NPRM Points to Flight Training’s Future

By Scott Spangler on September 15th, 2009

In the August 31, 2009 Federal Register, the FAA published Notice of Proposed Rulemaking 09-08, Pilot in Command Proficiency Check and Other Changes to the Pilot and Pilot School Certification Rules.

JetWhine_NPRM Its seemingly disparate proposals regarding flight school classrooms and online ground schools, concurrent private pilot and instrument-rating checkrides, trading complex airplane training for advanced instrument instruction, and type-specific PIC proficiency checks for VLJ pilots together paint a clear picture of the coming future of pilot training and certification.

Few would argue that technology has changed the face of aviation, from training to actually flying from Point A to Point B.  Each of the NPRM’s  proposals are related except, maybe, for the issuance of a U.S. pilot certificate to those who’ve earned their pilot license in another nation.

It seems clear that these changes are but the next step in the FAA’s effort to keep up with technology, make efficient use of training tools and time, and do its regulatory best to ensure the safety of flight. It’s a trend that will likely extend to all aspects of general aviation. As always, today’s pilots will have to adapt the most, especially those who fly behind the latest technology.

JetWhine_Cessna-VLJ From integrated glass cockpits to turbine and piston FADEC, technology has made it easier to fly high performance airplanes in an increasingly congested IFR environment. The single pilot of a VLJ (or a TAA piston, for that matter) has the same responsibility for the safety of flight as the two-pilot crew of bigger jets.

To ensure that VLJ aviators are up to speed, the NPRM makes the logical proposal that they undergo proficiency checks in their VLJ, as type-rated crews must. As the regs,  61.48 and 61.58, now read, a pilot can do his or her PIC check in a Cessna 150 and be good to go in a VLJ.  And it’s not too hard to imagine that a future NPRM will propose a similar requirement for pilots of TAA piston aircraft like the Cirrus SR  and Cessna’s Corvalis.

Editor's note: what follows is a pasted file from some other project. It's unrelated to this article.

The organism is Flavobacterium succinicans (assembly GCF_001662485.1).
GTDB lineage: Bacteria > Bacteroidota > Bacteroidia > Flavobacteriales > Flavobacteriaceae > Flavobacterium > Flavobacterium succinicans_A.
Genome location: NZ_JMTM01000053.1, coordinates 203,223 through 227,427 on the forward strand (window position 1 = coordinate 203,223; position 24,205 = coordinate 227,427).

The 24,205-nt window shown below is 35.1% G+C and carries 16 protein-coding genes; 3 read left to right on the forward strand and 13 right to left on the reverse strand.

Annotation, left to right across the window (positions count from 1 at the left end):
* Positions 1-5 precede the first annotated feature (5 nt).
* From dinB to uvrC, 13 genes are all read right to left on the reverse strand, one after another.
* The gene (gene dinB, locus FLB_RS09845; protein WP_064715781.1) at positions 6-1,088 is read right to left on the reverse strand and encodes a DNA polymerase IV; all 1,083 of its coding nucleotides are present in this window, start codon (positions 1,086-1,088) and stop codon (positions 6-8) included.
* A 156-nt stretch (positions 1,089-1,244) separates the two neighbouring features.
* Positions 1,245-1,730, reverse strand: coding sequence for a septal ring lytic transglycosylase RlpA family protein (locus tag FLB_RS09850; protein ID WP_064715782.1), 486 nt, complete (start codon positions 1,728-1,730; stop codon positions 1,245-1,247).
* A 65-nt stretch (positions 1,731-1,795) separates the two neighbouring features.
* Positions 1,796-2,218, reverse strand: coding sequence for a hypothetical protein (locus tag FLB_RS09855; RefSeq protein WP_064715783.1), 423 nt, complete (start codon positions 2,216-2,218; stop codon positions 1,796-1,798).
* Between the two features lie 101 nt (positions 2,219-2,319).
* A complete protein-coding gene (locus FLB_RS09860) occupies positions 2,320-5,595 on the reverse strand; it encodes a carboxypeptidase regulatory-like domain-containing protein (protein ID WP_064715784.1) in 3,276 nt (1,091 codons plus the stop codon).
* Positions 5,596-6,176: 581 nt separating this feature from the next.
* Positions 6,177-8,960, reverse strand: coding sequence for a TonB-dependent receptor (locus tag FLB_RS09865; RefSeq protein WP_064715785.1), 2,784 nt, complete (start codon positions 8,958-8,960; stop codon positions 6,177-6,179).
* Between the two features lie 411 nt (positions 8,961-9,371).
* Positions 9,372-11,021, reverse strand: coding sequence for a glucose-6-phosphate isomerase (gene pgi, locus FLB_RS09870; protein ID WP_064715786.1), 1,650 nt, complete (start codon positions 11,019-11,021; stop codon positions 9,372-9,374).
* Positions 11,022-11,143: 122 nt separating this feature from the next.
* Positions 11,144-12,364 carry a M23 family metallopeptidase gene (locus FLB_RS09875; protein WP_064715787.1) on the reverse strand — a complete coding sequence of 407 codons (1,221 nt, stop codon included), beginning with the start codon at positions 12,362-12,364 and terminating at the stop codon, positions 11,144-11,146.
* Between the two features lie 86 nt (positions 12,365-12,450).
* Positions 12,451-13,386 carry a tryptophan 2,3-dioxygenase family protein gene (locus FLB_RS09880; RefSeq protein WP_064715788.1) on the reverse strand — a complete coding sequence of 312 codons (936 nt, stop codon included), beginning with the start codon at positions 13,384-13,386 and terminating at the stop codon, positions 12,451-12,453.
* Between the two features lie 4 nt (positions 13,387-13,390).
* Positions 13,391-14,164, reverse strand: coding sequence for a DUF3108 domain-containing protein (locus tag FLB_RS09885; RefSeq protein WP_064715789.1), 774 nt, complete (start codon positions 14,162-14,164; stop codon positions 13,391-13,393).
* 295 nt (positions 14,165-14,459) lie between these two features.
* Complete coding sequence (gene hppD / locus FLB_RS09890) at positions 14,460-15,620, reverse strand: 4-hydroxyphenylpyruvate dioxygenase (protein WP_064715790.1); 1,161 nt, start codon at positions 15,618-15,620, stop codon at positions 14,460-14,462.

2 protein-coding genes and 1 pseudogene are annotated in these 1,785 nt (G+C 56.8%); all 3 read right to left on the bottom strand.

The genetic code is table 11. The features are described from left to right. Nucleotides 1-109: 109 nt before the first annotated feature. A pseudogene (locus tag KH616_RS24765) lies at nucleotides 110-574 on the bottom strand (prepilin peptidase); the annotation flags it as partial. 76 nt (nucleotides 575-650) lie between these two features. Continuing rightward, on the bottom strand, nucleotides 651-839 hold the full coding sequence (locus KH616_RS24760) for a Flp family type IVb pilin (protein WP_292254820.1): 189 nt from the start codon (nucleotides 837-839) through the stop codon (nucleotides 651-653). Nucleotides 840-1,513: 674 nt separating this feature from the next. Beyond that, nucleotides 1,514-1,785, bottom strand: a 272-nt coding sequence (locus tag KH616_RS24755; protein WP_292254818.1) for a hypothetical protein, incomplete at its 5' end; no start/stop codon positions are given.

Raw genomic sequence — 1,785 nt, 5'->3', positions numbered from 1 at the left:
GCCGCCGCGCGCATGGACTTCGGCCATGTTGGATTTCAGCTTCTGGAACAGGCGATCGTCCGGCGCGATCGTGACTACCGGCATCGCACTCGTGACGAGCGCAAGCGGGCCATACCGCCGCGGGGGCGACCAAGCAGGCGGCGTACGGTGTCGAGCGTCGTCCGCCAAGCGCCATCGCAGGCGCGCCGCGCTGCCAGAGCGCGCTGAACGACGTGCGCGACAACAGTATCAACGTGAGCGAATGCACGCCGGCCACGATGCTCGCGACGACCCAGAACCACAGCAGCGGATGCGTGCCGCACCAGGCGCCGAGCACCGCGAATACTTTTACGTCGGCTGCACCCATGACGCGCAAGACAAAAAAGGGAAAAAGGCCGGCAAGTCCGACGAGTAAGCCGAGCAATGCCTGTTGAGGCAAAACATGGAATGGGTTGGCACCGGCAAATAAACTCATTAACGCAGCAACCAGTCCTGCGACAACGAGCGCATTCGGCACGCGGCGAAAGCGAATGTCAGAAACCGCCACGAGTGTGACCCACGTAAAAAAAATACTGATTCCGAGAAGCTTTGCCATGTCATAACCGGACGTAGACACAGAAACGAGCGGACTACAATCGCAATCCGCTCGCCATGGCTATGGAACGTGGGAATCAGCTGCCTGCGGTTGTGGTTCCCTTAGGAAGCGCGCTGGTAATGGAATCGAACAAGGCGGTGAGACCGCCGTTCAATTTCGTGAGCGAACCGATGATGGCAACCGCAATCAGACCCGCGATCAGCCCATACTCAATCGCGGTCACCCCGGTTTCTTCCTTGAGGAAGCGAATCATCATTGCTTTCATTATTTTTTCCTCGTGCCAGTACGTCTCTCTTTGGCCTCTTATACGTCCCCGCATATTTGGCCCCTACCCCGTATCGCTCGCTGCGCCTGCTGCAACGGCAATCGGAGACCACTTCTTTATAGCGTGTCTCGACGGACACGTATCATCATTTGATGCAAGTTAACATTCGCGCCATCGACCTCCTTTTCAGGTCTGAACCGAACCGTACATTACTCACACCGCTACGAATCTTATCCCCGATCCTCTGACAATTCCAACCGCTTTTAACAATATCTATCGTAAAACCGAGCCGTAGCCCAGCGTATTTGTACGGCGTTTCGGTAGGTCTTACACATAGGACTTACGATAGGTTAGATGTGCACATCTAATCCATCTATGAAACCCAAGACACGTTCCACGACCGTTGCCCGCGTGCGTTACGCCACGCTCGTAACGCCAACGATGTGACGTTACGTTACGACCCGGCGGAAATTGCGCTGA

This won’t be a big deal for pilots learning to fly in a world shaped by the other aspects of this NPRM (if enacted as proposed). It only makes sense to allow Part 141 schools that use online computer-based ground training to put empty classrooms to better use, perhaps by filling them with flight training devices and simulators.

JetWhine_Frasca-Mentor_G1000_Ex Allowing the concurrent issuance of a private pilot certificate and instrument rating will cement the unification of integrated training that began long ago, when the FAA first added hood time to the certification requirements. With the proper curriculum, instrument-rated private pilots will be better trained in less time for fewer dollars.

This unified training will also make it easier for prospective pilots to choose the training appropriate to their hopes and desires. Those who seek pleasure will opt for sport pilot, and those seeking practical transportation or a career will enter an integrated training program.

Career pilots will take the next step with the commercial ticket. Today, it’s technology that makes an airplane complex, not a controllable propeller or retractable gear. Pilots will take their understanding and ability to use the more nuanced capabilities of integrated avionics systems to the next level with at least 10 hours of advanced instrument training, which can be logged in the FTDs and sims that fill that once empty classroom. 

The NPRM suggests an exciting future in flight training, a future not without the heartburn that always accompanies change. Consider it the price flight schools and pilots must pay for letting technology get ahead of the training curve.

Comments on the NPRM are due on or before September 30, 2009, and you can convey your opinion at — Scott Spangler


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4 Responses to “NPRM Points to Flight Training’s Future”

  1. A Complex (Airplane) Question - Jetwhine: Aviation Buzz and Bold Opinion Says:

    […] reading last week’s post, NPRM Points to Flight Training’s Future, Jason Blair, the executive director of the National Association of Flight Instructors (NAFI), […]

  2. A Complex (Airplane) Question | RENT-A-PLANE Says:

    […] reading last week’s post, NPRM Points to Flight Training’s Future, Jason Blair, the executive director of the National Association of Flight Instructors (NAFI), […]

  3. Scott Says:

    My apologies to everyone. I got the wrong deadline for comments. It is November 30, not September 30.


  4. Torker Says:

    Can anyone tell me what the deadline for the FAA decision is regarding the use of complex aircraft for commercial and CFI traing is?

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